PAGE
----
The problems with this proposal lie in its approach more that the details of new programs. While some aspects of the Governor’s offerings may be intriguing, the notion that they would be funded by decimating the existing enterprise program is unacceptable. California cities are still reeling from the elimination of their redevelopment agencies, and this proposal rings a similar note. The Enterprise Zone program is a state run program. The state made the rules for these zones, and the process for getting a zone is always highly competitive. Local agencies and businesses have made decisions and investments based upon the state’s commitments, and such agreements must be respected. To the extent there are problems with these zones, the state should be working in a good-faith process with stakeholders to address them with reasonable reforms. Lurching from one program to another sends a destabilizing signal about the business climate of our state, and the reliability of these new proposed programs. 
Next Steps
Both the Governor’s language and the yet-to-be-revealed language that would eliminate enterprise zones will require two-thirds legislative votes to pass.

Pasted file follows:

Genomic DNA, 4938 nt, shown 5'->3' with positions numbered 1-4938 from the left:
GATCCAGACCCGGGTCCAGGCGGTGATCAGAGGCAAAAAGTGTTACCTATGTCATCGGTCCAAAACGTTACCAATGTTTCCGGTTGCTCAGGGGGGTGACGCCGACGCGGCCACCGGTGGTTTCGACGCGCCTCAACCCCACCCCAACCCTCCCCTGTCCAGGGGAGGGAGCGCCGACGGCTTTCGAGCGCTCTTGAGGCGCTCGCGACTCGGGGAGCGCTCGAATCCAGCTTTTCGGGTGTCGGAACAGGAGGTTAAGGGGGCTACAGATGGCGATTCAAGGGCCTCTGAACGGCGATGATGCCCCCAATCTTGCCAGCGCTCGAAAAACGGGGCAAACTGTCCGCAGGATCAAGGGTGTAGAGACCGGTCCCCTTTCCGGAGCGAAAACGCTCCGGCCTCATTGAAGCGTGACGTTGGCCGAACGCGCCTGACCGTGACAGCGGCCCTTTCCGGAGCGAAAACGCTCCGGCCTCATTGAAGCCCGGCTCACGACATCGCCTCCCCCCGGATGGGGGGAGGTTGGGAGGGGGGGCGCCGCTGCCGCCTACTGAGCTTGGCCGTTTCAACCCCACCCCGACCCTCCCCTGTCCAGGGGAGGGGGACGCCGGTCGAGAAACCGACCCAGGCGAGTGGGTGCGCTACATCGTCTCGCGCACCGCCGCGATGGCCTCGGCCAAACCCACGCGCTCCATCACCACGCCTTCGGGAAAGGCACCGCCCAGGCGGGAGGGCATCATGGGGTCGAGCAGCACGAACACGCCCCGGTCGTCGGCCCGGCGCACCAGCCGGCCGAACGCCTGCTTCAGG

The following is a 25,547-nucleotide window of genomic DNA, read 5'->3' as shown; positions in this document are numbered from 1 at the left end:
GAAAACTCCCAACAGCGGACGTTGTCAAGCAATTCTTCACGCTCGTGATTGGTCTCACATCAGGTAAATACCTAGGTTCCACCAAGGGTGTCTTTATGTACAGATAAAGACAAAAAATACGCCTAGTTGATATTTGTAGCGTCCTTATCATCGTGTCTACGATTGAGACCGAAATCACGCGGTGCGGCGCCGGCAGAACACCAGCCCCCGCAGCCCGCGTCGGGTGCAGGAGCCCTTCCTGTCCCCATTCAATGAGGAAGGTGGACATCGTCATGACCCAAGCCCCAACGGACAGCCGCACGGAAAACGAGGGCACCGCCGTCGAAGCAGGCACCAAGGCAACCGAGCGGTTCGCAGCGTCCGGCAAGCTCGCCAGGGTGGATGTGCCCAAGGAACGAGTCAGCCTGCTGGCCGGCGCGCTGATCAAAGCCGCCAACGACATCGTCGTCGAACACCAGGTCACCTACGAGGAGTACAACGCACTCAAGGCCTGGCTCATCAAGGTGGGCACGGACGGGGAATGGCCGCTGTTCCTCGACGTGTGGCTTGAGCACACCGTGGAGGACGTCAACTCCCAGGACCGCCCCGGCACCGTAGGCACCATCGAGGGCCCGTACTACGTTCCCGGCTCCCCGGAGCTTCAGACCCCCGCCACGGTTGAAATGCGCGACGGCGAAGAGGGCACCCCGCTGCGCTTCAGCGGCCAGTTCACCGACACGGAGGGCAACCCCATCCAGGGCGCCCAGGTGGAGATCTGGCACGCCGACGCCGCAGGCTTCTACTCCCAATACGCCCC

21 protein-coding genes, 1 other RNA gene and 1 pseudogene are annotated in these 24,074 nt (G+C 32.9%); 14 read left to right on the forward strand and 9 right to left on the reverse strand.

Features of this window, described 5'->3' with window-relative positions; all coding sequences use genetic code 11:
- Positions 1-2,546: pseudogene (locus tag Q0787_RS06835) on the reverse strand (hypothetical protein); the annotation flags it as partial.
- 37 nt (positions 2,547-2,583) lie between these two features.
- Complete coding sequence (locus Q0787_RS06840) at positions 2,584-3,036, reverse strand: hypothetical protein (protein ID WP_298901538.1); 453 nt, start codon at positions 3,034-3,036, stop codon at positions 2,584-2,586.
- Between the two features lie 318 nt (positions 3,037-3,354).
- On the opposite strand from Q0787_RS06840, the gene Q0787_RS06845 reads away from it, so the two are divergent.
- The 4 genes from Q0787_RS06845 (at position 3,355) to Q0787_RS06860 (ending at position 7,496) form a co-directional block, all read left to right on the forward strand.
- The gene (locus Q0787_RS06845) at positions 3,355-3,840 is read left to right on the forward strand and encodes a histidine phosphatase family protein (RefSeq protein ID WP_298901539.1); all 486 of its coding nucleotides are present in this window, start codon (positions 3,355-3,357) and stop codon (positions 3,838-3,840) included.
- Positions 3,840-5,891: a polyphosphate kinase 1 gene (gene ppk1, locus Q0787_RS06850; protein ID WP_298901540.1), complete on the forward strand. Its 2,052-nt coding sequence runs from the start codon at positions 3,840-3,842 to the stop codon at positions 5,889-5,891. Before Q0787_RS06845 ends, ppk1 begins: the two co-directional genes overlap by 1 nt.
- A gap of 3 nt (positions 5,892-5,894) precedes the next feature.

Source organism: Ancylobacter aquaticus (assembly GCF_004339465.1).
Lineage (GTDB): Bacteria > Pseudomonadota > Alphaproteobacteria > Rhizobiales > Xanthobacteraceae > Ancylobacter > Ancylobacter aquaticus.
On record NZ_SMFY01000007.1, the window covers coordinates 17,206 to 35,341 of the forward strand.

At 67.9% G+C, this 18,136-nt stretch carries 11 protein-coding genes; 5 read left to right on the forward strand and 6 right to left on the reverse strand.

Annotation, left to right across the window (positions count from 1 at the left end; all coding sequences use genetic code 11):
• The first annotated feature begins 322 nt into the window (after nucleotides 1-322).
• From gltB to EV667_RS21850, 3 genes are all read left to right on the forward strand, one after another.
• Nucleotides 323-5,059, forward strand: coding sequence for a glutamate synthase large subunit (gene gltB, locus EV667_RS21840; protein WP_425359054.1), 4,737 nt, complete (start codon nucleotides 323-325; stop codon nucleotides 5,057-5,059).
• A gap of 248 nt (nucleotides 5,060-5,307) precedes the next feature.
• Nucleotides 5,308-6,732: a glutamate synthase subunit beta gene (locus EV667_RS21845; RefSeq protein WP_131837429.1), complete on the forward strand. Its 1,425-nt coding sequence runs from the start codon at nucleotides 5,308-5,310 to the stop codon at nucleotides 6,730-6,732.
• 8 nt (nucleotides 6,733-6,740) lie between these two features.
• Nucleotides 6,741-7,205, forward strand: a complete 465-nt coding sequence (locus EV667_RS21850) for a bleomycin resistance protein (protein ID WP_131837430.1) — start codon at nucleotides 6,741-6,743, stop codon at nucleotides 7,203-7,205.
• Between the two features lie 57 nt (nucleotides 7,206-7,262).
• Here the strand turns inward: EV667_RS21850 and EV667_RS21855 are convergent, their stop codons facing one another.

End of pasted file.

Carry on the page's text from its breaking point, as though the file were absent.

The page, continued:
In today’s brief discussion of this matter by the Budget Conference Committee, legislators’ responses were mixed. The Legislative Analyst Office representative characterized the proposal as a “good start” but needing refinement in various areas, and also raised questions over how much discretion the Legislature should give to Go Biz. Assembly Member Jeff Gorell (R-Camarillo) wanted more details about various aspects of the proposal and to be included in future discussions. Sen. Bill Emmerson (R-Redlands) voiced concerns about eliminating enterprise zones. Conference Committee Chair Sen. Mark Leno (D-San Francisco) offered his support for the Governor’s proposal. The committee then agreed to keep the item “open’ and return to it later.
A list of members of the Budget Conference Committee is available by reading: “Budget Conference Committee Members Announced,” CA Cities Advocate, May 31, 2013.
Cities with enterprise zones are encouraged to contact their legislators and urge them reject the decimation of one program for the promises of another, and encourage win-win solutions that respect commitments that have been made.
For more information on the Governor’s May Revise:“Governor Releases FY 2013–14 Budget,” CA Cities Advocate, May 14, 2013.